The importance of balance ⚖️

Posted on Jul 16, 2023

I would like one (1) nap please

I’ll get right to it: the last few months have been a lesson in finding balance between work and != work. I’m fortunate enough to enjoy what I do, but I also enjoy other things that don’t involve looking at a screen. For several months of this year, though, the balance was tipped heavily on the side of “looking at a screen” with minimal time or energy for anything else.

For me, more screen time means less sleep–either because I’m still staring at a screen or thinking about it–and less sleep means less running. And that’s really not great for my mental health or productivity. I spent weeks feeling increasingly like I couldn’t think clearly or intelligently about anything, and I was constantly exhausted.

While in hindsight this should’ve been ample indication that I was approaching burnout, I was able to convince myself otherwise. The brain fog and the fatigue weren’t enough–what jarred me into realizing something was wrong was looking at my monthly running mileage totals from the last 12 months. The last few months were the lowest of all. This wasn’t some sudden onset issue, it had been lingering much longer.

After my 40 miler this February, I was plagued with a series of injuries and kept mileage low to recover, but I didn’t bounce back and resume activity the way I normally would. In fact, there were several instances over the last few months of entire weeks when I simply couldn’t get up and out the door.

Turning the corner

After the very rude awakening provided by my running data, I signed up for a summer distance challenge to add a little pressure to logging some miles. The challenge is simple: log as many miles as possible from July 1-31.

I’m at 93mi as of today, half-way through the challenge, and I feel great. Not quite as far as I wanted to be but I feel more like myself. Running is a lot of things for me, but one of the most important is time to zone out and let my mind wander.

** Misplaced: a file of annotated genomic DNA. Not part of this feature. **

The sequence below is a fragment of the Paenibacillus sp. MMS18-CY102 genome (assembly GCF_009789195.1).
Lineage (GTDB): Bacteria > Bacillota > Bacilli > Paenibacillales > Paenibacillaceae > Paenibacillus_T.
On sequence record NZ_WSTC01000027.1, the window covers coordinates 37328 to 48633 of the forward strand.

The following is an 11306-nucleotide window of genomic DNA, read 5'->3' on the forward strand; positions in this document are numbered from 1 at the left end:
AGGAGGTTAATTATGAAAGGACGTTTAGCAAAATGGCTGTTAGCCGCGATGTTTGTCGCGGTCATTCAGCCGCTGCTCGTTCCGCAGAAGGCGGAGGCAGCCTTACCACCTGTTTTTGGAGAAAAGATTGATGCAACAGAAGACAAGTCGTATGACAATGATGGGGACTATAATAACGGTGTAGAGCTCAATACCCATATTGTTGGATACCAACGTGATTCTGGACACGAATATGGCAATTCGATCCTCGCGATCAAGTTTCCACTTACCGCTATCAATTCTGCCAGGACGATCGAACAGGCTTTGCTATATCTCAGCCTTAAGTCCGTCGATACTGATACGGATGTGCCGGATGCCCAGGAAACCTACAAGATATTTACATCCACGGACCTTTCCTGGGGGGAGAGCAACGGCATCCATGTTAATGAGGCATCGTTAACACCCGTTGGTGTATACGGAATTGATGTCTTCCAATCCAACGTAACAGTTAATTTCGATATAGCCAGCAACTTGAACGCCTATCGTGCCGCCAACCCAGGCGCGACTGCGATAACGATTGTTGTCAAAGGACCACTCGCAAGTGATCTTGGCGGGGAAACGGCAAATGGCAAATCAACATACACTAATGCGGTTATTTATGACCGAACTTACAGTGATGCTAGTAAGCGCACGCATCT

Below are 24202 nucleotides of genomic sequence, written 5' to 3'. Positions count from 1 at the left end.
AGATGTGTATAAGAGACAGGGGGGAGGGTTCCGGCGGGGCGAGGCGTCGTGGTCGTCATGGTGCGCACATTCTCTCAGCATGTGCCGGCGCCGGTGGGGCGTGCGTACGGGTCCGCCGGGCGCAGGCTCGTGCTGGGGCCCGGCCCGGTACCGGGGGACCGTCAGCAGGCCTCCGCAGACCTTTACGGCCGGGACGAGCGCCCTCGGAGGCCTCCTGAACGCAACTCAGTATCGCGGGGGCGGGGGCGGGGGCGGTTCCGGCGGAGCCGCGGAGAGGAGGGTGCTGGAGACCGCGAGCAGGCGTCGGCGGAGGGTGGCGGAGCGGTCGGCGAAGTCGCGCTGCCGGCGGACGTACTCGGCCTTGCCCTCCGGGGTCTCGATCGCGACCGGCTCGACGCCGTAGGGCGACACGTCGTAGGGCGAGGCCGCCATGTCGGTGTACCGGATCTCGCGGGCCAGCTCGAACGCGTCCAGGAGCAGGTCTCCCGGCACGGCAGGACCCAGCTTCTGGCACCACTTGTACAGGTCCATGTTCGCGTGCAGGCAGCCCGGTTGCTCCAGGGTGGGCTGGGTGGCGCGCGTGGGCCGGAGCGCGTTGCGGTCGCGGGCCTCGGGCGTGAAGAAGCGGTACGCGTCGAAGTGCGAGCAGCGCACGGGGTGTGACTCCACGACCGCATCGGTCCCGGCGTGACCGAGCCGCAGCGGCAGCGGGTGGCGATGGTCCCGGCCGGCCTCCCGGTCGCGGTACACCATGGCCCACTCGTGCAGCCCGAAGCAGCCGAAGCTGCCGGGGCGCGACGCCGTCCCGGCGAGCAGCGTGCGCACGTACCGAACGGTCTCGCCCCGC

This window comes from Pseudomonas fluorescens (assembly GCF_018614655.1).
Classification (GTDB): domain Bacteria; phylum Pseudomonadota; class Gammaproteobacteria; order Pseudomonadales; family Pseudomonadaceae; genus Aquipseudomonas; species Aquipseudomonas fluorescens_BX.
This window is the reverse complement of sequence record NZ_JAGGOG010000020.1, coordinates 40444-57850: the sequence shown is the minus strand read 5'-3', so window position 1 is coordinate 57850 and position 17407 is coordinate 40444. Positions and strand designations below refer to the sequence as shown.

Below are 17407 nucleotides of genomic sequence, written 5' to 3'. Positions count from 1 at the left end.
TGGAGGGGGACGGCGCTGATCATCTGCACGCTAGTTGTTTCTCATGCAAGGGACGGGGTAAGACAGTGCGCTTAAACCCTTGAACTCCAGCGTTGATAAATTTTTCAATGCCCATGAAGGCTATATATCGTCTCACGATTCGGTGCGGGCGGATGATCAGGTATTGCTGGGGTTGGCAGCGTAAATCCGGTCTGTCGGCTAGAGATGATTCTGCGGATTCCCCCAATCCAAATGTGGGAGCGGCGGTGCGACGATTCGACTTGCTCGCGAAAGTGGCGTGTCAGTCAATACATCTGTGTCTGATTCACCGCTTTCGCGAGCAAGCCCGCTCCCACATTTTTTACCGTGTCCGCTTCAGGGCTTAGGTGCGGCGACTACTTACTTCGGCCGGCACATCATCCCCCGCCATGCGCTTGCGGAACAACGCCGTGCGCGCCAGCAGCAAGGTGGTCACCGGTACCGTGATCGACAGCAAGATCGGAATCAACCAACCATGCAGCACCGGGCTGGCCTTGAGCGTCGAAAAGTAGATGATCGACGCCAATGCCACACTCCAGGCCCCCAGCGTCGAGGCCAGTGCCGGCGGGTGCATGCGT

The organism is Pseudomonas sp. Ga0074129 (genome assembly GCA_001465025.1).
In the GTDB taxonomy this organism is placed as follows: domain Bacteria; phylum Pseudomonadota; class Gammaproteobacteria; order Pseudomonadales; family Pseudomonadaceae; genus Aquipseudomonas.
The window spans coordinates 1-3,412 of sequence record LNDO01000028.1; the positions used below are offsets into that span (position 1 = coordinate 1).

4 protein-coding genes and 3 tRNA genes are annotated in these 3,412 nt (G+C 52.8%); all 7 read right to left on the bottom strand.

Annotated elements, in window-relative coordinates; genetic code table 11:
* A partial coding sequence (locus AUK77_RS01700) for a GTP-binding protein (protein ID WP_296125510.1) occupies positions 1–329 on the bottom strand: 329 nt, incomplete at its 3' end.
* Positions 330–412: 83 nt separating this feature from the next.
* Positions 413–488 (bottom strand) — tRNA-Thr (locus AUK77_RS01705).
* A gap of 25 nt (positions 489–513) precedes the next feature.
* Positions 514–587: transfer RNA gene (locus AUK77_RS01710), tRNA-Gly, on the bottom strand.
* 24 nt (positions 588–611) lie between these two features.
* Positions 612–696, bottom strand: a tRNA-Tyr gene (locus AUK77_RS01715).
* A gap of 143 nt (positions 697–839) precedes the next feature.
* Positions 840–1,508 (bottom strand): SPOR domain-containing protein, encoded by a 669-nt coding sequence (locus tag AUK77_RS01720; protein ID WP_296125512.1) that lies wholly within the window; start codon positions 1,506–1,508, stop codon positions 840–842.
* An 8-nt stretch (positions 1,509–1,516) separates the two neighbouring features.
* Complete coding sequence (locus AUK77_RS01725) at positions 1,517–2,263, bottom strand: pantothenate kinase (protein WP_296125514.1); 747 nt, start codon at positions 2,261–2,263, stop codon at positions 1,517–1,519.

Research on mind-wandering indicates that this time of “thinking about nothing” is crucial to creativity and creative problem solving. As you might imagine, this ability is really important for research (or arguably any discipline). During the last few months, in addition to general fatigue and brain fog, I felt what I can only refer to as “researcher’s block.” In addition to struggling with clear thinking, I found it impossible to produce even a single interesting research question.

What happens when this happens again?

While I’d love to be optimistic and say this kind of crunch time will never happen again, I work in security. Everything about security is a roller coaster, and that’s part of the appeal (mostly? I think?). Always new and interesting things happening, opportunities to learn–it’s great until it’s not. I can’t prevent the next big, wild thing from happening, but I can create as many tools as possible to help me navigate things when it does.

A few things I’d recommend if any of this resonated with you:

  • Talk to your manager about your workload and sustainability. As a newly minted manager myself, I’ll say that we’re here to help, but we can’t if we don’t know what’s going on or how you’re feeling.
  • Set hard limits on work time. If you wake up at 3am, don’t grab your phone and check your email. Check Reddit (RIP?) or watch cat videos, but leave the email for another time.
  • Consider muting email and Slack mobile notifications; experiment with removing those apps entirely from your phone, even for short periods of time. This isn’t about being unreachable, it’s about breaking the cycle of needing to constantly check in.
  • Find something to do that isn’t work. Maybe you already have that thing and have been neglecting it, or maybe you need to discover your thing. The world is vast, experiment until you find something you enjoy.
  • Drink some water. If any of this resonated with you, you might be dehydrated. Go get some water. Seriously.